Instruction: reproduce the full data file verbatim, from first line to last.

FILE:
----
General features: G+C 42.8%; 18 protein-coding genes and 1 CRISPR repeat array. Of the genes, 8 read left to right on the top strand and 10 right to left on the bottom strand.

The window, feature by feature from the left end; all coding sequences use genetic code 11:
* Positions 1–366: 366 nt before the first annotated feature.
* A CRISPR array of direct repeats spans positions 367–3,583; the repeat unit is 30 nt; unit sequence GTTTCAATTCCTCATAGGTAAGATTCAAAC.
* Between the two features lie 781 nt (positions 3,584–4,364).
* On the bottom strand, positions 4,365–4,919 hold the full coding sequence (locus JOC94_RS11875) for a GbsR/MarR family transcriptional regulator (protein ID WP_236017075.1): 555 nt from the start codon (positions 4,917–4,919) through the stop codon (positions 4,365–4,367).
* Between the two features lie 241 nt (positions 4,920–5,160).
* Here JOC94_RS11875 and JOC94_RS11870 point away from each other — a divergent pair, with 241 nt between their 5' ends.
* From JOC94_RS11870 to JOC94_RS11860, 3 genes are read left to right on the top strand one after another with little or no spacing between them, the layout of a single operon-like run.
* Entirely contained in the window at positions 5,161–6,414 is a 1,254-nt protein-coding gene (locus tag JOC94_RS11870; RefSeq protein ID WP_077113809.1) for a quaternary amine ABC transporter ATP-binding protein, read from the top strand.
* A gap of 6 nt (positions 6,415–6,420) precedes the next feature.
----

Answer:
General features: G+C 42.8%; 18 protein-coding genes and 1 CRISPR repeat array. Of the genes, 8 read left to right on the top strand and 10 right to left on the bottom strand.

The window, feature by feature from the left end; all coding sequences use genetic code 11:
* Positions 1–366: 366 nt before the first annotated feature.
* A CRISPR array of direct repeats spans positions 367–3,583; the repeat unit is 30 nt; unit sequence GTTTCAATTCCTCATAGGTAAGATTCAAAC.
* Between the two features lie 781 nt (positions 3,584–4,364).
* On the bottom strand, positions 4,365–4,919 hold the full coding sequence (locus JOC94_RS11875) for a GbsR/MarR family transcriptional regulator (protein ID WP_236017075.1): 555 nt from the start codon (positions 4,917–4,919) through the stop codon (positions 4,365–4,367).
* Between the two features lie 241 nt (positions 4,920–5,160).
* Here JOC94_RS11875 and JOC94_RS11870 point away from each other — a divergent pair, with 241 nt between their 5' ends.
* From JOC94_RS11870 to JOC94_RS11860, 3 genes are read left to right on the top strand one after another with little or no spacing between them, the layout of a single operon-like run.
* Entirely contained in the window at positions 5,161–6,414 is a 1,254-nt protein-coding gene (locus tag JOC94_RS11870; RefSeq protein ID WP_077113809.1) for a quaternary amine ABC transporter ATP-binding protein, read from the top strand.
* A gap of 6 nt (positions 6,415–6,420) precedes the next feature.